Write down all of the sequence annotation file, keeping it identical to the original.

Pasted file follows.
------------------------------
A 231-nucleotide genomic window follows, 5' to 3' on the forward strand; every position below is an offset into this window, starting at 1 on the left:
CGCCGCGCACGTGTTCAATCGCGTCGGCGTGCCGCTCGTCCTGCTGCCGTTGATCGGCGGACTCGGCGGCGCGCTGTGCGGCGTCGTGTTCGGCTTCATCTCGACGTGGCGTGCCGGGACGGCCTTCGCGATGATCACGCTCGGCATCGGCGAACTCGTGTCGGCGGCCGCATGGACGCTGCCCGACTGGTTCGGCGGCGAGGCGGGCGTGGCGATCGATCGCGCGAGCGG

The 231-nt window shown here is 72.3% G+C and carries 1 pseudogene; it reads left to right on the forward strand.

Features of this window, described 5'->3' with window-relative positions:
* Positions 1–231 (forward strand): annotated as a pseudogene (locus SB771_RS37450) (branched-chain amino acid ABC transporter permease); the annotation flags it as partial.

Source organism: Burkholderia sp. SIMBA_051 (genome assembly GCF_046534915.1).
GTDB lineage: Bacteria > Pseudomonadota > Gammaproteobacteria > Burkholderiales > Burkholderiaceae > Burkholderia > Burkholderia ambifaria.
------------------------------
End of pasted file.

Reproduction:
A 231-nucleotide genomic window follows, 5' to 3' on the forward strand; every position below is an offset into this window, starting at 1 on the left:
CGCCGCGCACGTGTTCAATCGCGTCGGCGTGCCGCTCGTCCTGCTGCCGTTGATCGGCGGACTCGGCGGCGCGCTGTGCGGCGTCGTGTTCGGCTTCATCTCGACGTGGCGTGCCGGGACGGCCTTCGCGATGATCACGCTCGGCATCGGCGAACTCGTGTCGGCGGCCGCATGGACGCTGCCCGACTGGTTCGGCGGCGAGGCGGGCGTGGCGATCGATCGCGCGAGCGG

The 231-nt window shown here is 72.3% G+C and carries 1 pseudogene; it reads left to right on the forward strand.

Features of this window, described 5'->3' with window-relative positions:
* Positions 1–231 (forward strand): annotated as a pseudogene (locus SB771_RS37450) (branched-chain amino acid ABC transporter permease); the annotation flags it as partial.

Source organism: Burkholderia sp. SIMBA_051 (genome assembly GCF_046534915.1).
GTDB lineage: Bacteria > Pseudomonadota > Gammaproteobacteria > Burkholderiales > Burkholderiaceae > Burkholderia > Burkholderia ambifaria.